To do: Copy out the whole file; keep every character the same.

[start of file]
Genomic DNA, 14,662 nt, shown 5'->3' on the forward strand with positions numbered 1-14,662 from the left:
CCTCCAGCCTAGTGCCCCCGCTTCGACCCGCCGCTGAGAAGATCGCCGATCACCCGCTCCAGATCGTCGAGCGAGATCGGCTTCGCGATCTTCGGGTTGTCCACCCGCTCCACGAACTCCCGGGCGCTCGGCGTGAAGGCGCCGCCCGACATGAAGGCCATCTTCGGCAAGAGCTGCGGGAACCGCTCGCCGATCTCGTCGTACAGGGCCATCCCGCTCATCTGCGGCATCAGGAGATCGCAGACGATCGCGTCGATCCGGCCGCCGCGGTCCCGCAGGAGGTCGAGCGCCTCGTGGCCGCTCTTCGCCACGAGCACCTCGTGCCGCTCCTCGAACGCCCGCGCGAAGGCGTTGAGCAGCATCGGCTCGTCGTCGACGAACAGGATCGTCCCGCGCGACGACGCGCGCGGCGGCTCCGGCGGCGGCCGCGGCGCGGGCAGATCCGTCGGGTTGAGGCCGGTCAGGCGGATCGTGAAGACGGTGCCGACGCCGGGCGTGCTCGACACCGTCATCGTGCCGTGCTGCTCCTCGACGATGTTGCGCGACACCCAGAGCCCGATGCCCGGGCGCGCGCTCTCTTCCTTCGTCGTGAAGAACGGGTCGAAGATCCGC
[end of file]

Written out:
Genomic DNA, 14,662 nt, shown 5'->3' on the forward strand with positions numbered 1-14,662 from the left:
CCTCCAGCCTAGTGCCCCCGCTTCGACCCGCCGCTGAGAAGATCGCCGATCACCCGCTCCAGATCGTCGAGCGAGATCGGCTTCGCGATCTTCGGGTTGTCCACCCGCTCCACGAACTCCCGGGCGCTCGGCGTGAAGGCGCCGCCCGACATGAAGGCCATCTTCGGCAAGAGCTGCGGGAACCGCTCGCCGATCTCGTCGTACAGGGCCATCCCGCTCATCTGCGGCATCAGGAGATCGCAGACGATCGCGTCGATCCGGCCGCCGCGGTCCCGCAGGAGGTCGAGCGCCTCGTGGCCGCTCTTCGCCACGAGCACCTCGTGCCGCTCCTCGAACGCCCGCGCGAAGGCGTTGAGCAGCATCGGCTCGTCGTCGACGAACAGGATCGTCCCGCGCGACGACGCGCGCGGCGGCTCCGGCGGCGGCCGCGGCGCGGGCAGATCCGTCGGGTTGAGGCCGGTCAGGCGGATCGTGAAGACGGTGCCGACGCCGGGCGTGCTCGACACCGTCATCGTGCCGTGCTGCTCCTCGACGATGTTGCGCGACACCCAGAGCCCGATGCCCGGGCGCGCGCTCTCTTCCTTCGTCGTGAAGAACGGGTCGAAGATCCGC